Types of Aspiration: Symptoms and Signs to Look Out For
Types of Aspiration
Aspiration is a condition when a person accidentally inhales an object or liquid into their windpipe. This often leads to coughing, discomfort and choking. In serious situations when the body is unable to expel the foreign object from the lungs, pneumonia may occur. In many cases of dysphagia patients, aspiration is always a risk especially in older adults.
There are two types of aspiration – overt and silent. While both conditions involve food travelling into the windpipe, they show different symptoms.
Overt aspiration can usually be detected by sudden and visible symptoms such as coughing, throat clearing and wheezing. In some patients with dysphagia, their bodies may expel the foreign objects due to their ability to feel discomfort and a stronger cough reflex.
On the other hand, the symptoms of silent aspiration are less apparent, and people tend to be unaware that foreign objects have entered their windpipe or lungs. This is common among people with impaired senses who may have limited ability to sense discomfort during aspiration.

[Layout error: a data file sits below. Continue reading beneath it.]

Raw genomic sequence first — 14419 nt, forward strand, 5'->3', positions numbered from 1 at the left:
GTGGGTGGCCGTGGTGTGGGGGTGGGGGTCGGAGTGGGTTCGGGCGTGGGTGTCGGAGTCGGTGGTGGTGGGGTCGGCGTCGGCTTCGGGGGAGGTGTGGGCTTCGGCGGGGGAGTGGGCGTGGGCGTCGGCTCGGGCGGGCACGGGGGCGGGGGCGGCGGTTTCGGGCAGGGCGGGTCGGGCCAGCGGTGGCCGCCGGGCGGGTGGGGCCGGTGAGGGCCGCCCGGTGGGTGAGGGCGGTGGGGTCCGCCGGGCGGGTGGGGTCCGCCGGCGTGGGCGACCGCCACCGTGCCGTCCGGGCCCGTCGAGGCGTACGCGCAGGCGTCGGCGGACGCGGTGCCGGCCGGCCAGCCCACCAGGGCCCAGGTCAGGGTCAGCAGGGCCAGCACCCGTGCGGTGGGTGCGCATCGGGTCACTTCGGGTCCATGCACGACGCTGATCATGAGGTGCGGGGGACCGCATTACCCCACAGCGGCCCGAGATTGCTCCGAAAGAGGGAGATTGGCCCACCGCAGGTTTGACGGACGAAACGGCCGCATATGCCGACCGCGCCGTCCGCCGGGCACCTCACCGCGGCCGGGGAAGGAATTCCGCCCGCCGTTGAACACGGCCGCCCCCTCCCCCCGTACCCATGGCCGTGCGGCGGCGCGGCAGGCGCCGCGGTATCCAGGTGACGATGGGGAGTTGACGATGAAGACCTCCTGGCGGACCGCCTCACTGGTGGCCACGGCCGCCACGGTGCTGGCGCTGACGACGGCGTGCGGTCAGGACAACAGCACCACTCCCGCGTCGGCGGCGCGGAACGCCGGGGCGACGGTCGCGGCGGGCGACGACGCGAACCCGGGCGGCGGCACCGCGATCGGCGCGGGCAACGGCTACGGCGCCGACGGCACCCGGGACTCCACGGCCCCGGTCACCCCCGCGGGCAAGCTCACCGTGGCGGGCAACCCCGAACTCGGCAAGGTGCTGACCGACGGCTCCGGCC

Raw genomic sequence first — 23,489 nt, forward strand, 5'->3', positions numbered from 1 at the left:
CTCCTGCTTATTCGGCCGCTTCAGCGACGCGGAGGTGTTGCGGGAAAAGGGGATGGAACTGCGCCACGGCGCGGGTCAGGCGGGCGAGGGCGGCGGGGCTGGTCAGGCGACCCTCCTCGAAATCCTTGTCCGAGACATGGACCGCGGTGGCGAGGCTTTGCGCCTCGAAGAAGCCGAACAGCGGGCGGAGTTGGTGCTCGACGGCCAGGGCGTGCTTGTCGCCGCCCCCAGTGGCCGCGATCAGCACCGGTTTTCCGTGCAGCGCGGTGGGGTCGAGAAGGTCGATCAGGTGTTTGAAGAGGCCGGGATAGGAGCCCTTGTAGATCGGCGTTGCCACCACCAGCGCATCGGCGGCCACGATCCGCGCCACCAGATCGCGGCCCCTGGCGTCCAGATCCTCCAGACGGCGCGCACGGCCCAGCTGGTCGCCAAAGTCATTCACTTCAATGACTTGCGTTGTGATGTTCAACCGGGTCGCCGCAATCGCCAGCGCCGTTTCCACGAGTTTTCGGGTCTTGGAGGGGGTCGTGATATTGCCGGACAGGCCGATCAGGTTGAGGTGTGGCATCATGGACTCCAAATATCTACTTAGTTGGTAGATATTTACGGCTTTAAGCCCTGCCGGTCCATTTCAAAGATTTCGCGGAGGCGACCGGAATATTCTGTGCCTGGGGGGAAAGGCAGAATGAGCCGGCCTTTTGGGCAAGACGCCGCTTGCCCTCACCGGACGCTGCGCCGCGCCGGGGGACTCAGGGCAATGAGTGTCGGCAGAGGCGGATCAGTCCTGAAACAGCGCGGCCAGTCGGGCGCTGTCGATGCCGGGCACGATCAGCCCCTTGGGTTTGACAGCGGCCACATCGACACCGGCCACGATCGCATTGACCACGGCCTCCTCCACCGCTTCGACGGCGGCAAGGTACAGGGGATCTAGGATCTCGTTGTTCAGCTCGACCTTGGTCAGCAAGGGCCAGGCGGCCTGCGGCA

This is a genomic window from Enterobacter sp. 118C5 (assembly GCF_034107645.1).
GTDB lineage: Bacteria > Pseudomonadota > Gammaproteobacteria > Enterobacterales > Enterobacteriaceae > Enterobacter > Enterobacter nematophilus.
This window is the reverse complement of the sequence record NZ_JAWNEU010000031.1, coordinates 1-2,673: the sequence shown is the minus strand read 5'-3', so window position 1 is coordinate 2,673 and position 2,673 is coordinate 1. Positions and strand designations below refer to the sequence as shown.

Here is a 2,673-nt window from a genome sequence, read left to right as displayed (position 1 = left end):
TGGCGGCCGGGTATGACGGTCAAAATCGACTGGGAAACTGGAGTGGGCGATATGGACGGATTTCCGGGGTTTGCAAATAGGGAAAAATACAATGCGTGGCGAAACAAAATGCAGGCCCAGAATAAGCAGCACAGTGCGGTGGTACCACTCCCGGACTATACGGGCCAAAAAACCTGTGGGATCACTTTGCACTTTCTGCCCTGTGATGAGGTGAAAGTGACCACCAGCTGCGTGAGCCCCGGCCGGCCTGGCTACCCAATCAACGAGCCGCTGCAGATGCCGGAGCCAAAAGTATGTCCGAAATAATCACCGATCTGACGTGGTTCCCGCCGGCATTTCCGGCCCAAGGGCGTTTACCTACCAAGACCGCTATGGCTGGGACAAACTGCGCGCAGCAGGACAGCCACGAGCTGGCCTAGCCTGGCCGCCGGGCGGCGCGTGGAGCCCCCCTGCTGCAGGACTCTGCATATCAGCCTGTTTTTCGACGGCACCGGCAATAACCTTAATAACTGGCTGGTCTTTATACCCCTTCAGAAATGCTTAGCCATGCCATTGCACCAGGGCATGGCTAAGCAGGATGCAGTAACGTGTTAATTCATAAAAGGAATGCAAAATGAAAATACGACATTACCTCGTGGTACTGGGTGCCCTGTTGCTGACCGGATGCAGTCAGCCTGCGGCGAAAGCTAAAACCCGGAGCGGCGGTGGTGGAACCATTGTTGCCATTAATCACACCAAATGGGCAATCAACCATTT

Caregivers should look out for signs such as sudden hoarseness, drooling, changes in breathing patterns, gurgling sounds during and/or after meals.
If you suspect aspiration has occurred during meal times, consider modifying the food or fluid consistencies for safety reasons. For example, you may serve softer foods, cut them into smaller pieces, or blend them. Likewise, beverages can be thickened or drank with a spoon. Patients should also be seated upright during meals and ensure that food has been swallowed completely before taking the next bite or drinking.
It is recommended to consult a certified speech therapist for further evaluation and advice if you suspect that you or your loved ones are displaying signs of aspiration during meals.